Film
6:14 pm
Mon July 29, 2013

The Way Way Back: A thoughtful comedy that's still pretty funny

Did your parents ever give you the old line about how “high school is the best time of your life?” Maybe if you were a Homecoming Queen or a football star or you spent your senior year partying in Paris that might be true. But for most of us, that’s the kind of sappy sentiment that could only be dispensed by people who never really experienced adolescence. 

You can bet you’ll never hear those words from Duncan, the 14-year-old at the center of The Way, Way Back. For him, life is a series of uncomfortable conversations with the adults around him, followed by equally unpleasant encounters with other teens who always seem to be less self-conscious, more outgoing and just plain cooler than he is.

As played by the outstanding young actor Liam James, Duncan often seems like he’s been caught in a surprise thunderstorm with no shelter in sight. His problems are multiplied and magnified by his mother, Pam, who has rebounded from a difficult divorce and landed in the arms of Trent, a pushy, prickly salesman who never misses an opportunity to cut Duncan down to size.

Trent is played by a cast-against-type Steve Carell, who works diligently to scrub away every trace of charm or likability from the character. Toni Collette sympathetically plays Pam as a woman who is smart enough to know she’s selling herself short but not sure if she’s strong enough to do much about it. Trent also has a shrewish teenage daughter, played by Zoe Levin, who acts like she’s auditioning for her own reality-TV series.

What’s supposed to be a vacation getaway at Trent’s beach house on the coast of Massachusetts threatens to turn into a cruel summer for Duncan. That is, until he finds a job at a local theme park called Water Wizz, which was built in 1983 and seems to be frozen in time: One of Duncan’s duties involves breaking up break-dance competitions.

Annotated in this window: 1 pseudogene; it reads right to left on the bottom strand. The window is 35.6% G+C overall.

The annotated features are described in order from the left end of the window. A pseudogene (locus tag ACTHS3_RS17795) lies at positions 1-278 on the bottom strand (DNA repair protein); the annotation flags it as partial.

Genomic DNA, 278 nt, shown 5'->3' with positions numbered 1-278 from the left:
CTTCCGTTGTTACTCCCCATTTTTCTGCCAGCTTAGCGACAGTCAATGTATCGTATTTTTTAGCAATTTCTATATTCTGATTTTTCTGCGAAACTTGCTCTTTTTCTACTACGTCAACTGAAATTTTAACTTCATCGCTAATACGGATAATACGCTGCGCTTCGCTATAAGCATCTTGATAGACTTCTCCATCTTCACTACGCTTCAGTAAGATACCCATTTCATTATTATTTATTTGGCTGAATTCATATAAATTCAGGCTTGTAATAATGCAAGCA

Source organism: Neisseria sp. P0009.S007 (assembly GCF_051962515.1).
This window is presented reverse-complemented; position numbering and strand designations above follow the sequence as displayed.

Duncan’s boss is the ingratiatingly obnoxious Owen, who could easily be mistaken for the 1983 model of Bill Murray; he’s played with spirit and splendid comic timing by Sam Rockwell, an actor who is long overdue for some major awards. Although he’s a kook and a clown, there’s some genuine wisdom behind Owen’s wisecracks and a lot of kindness beneath the pithy putdowns.

Jim Rash and Nat Faxon’s screenplay is a reminder that great role models sometimes turn up in unexpected places. The Way, Way Back contrasts Duncan’s journey to self-awareness with Pam’s foolish decision to throw herself into perpetual party mode, thanks to pressure from Trent and his boorish friends, played by Amanda Peet and Rob Cordrry.

“It’s like spring break for adults,” groans Duncan’s neighbor Susanna, played by the luminous and engaging Annasophia Robb.

The theme of a mother losing her grip as her son grows up is reminiscent of the underappreciated 1984 Teri Garr and Peter Weller drama Firstborn, and co-directors Rash and Faxon handle it quite well. The movie smoothly balances the pathos with humor, much of it coming from scene-stealing Allison Janney as a loquacious lush whose off-color language is matched only by her terrifying crimes of fashion.

While The Way, Way Back may not break much new ground where the topic of teen angst is concerned, it’s extremely likable and, thanks to Rockwell and Janney, often very funny.